The Empire Strikes Back

18th February 2013 by

UK DCMS releases draft legislation requiring UK licensing and Treasury to tax UK-facing offshore operators. By David Schollenberger, Partner and Head of Gaming Team at Healys LLP.

On Monday December 3, the UK Department of Media, Culture and Sport (DCMS) released draft legislation which will radically reform the remote gaming landscape. In a two-page amendment to the Gambling Act 2005, it departs from its previous position requiring licensing only of gaming companies setting up business operations in the UK. With the new amendment, all operators selling into the UK, whether based in the UK or offshore, will be required to hold a Gambling Commission licence to be able to transact business with consumers and advertise in Great Britain. This will make such operators subject to the Gambling Act 2005, its regulations, social responsibility and technical standard requirements. The DCMS expects that the legislation will be introduced to Parliament in the third session, which ends in spring 2013.

The DCMS had announced this as its preferred option for the future of remote gambling back in March 2010, and ran a 12-week industry consultation. The government justifies these reforms by noting that the new licensing arrangements will require overseas-based operators to inform the Gambling Commission about suspicious betting patterns involving British customers, and help fight illegal activity and corruption in sportsbetting. It further notes that upon licensing, overseas-based operators would also be required to pay and to contribute to research, education and treatment in relation to British problem gambling and regulatory costs.


Currently, 80 to 90 percent of online gaming and betting in the UK is carried out with companies located offshore, primarily in Alderney, the Isle of Man, Gibraltar and Malta. The mass exodus of UK-based remote operator companies to offshore jurisdictions has been largely self-inflicted by the actions of the UK Treasury. The UK imposes a much higher tax burden on remote gaming businesses than the offshore jurisdictions offer, with a 15 percent gaming tax rate, comparatively high corporate income tax and a 20 percent VAT rate.

The UK has, to date, taken the approach that any company licensed in the EEA (including Gibraltar and Malta) or otherwise on its white list (including Alderney and the Isle of Man), could access the UK market without the need of a UK Gambling Commission licence. The position of government has been consistent with the Treaty of Rome and ECJ decisions requiring free movement of goods and services within the community.

The UK was the first country in Europe to regulate and licence the operation of remote gambling with the 2005 Gambling Act, and it expected other European countries to follow its model for regulation and taxation. Unfortunately, the others did not. Other EU countries, one by one, have adopted protectionist laws requiring point of consumption-based licensing and taxation of remote gaming and betting or continue to reserve gambling to state monopolies, or just outlaw it completely.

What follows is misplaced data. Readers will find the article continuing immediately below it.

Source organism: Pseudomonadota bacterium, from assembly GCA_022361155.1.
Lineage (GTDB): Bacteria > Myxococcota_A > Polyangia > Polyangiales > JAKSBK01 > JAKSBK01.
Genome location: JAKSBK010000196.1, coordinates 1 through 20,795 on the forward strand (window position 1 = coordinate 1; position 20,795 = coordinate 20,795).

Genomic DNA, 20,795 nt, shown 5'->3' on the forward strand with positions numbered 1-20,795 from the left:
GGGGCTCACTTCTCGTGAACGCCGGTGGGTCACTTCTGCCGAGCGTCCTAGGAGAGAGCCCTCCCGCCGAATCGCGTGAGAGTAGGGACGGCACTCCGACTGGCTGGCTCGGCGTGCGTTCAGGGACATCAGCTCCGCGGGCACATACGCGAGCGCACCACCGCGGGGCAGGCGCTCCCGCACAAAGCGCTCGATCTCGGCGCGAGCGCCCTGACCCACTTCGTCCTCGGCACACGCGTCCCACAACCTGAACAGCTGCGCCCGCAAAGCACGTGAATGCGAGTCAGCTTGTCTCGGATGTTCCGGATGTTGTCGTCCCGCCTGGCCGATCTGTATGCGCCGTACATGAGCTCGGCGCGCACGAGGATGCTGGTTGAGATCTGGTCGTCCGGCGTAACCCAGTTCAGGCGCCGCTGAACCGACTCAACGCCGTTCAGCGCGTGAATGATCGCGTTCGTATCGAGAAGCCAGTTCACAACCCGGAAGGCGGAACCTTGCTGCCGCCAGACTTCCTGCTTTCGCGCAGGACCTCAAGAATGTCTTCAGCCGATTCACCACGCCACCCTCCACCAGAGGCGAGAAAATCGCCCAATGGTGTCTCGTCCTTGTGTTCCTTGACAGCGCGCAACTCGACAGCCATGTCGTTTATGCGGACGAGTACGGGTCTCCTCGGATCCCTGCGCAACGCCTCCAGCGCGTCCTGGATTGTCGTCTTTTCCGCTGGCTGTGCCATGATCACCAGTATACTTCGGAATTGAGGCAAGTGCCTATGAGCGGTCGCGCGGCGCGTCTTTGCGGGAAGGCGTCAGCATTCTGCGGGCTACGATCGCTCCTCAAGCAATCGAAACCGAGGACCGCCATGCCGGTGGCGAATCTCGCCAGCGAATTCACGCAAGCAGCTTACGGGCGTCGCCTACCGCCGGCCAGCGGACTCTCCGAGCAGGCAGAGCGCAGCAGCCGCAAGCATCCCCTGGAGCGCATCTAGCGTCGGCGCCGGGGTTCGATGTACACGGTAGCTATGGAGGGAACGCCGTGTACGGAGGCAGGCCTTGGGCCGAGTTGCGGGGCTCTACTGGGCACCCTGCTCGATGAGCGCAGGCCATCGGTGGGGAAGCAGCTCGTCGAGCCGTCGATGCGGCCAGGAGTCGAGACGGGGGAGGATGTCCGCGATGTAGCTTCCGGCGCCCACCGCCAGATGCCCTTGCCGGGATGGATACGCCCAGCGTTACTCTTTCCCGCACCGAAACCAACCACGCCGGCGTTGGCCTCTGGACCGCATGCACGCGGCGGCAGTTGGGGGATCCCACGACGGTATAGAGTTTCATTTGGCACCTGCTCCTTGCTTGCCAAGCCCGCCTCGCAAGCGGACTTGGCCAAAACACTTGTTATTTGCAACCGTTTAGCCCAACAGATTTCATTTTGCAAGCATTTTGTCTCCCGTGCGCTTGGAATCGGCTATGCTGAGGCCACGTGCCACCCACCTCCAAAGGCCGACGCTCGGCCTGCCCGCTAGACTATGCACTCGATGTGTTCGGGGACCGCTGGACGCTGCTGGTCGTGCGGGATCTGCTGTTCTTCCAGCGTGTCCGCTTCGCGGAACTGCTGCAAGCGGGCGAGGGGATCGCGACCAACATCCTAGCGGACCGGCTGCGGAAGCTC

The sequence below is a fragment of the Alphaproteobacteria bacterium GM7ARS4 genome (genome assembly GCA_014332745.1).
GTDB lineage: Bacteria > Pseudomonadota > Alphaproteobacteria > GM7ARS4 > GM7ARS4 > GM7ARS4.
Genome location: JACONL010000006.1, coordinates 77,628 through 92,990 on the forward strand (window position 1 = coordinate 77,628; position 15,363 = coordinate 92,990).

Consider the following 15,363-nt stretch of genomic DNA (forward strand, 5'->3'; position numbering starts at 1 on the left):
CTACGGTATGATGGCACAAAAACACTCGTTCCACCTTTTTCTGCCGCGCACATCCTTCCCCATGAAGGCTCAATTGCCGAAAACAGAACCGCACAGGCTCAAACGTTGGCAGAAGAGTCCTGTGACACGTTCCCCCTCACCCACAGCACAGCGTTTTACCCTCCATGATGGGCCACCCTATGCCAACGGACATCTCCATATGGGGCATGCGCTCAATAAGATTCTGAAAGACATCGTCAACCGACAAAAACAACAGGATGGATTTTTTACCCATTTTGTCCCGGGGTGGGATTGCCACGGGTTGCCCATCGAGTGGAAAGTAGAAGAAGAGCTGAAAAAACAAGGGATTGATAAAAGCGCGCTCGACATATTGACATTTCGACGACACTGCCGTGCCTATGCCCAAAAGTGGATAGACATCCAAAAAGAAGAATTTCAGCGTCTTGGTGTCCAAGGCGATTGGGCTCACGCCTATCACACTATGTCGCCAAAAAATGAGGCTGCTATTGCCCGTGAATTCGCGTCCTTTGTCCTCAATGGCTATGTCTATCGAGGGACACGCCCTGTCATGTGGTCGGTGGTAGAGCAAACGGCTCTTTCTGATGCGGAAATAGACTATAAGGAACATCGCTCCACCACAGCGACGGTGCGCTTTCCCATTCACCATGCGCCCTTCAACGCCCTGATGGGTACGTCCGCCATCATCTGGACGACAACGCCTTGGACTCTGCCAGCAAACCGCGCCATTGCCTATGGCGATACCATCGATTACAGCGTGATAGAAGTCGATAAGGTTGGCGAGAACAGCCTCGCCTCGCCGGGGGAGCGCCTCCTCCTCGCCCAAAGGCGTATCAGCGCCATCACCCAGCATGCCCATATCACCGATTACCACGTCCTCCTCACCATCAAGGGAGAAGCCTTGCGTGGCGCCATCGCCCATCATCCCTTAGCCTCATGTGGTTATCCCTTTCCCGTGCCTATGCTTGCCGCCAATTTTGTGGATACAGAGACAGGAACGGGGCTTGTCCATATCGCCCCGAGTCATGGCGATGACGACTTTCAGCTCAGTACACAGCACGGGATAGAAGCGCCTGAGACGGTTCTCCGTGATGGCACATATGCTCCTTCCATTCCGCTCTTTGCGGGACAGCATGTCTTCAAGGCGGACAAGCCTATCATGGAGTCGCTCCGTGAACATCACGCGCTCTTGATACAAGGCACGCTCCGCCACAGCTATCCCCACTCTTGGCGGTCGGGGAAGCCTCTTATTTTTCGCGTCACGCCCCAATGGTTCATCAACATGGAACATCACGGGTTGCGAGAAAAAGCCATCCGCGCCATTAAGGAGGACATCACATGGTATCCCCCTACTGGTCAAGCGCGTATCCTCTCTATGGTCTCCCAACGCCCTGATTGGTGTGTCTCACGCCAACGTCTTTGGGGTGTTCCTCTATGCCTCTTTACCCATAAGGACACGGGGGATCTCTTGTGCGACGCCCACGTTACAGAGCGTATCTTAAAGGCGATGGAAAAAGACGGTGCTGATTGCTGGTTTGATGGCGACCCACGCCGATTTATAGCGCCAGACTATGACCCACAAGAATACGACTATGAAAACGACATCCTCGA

The EU has excluded remote gambling from the scope of the Services Directive and the Member States have the ability to regulate remote gambling provided that restrictions are: (1) justified by imperative reasons in the general interest; (2) suitable for achieving the objectives in question; (3) necessary and proportionate and applied in a non-discriminatory manner, as interpreted by ECJ decisions. In recent decisions, the EC and ECJ have signalled that the partial opening of restrictive markets through the introduction of national licensing systems could be implemented by Member States without contravening EC law. This is different to earlier interpretations that mutual recognition was the only way to comply with the Treaty; that is, if a provider is licensed in one Member State, it should be able to offer its services in another without further licensing.

Provisions of the new draft legislation

The Bill proposes to regulate remote gambling on a ‘place of consumption’ rather than a ‘place of supply’ basis. The system will therefore be based on requiring licensing of an operator if the gambling or betting service is made available to British customers, regardless of where the server and software providing the services is located. The actual wording of the amendment simply states that remote operators are subject to the licensing requirements if: “(1) they have at least one piece of remote gambling equipment used in the provision of the facilities situated in Great Britain; or (2) no such equipment is situated in Great Britain but the facilities are capable of being used there.”

So, if an operator offers remote gambling services that are accessible in the UK and it does not wish to obtain a UK licence, it will have to take measures to technically block access to usage of its services by UK customers.

The amendment will repeal the white list for advertising granted to jurisdictions such as Alderney and the Isle of Man and only permit advertising of remote gambling in the UK upon licensing in the UK.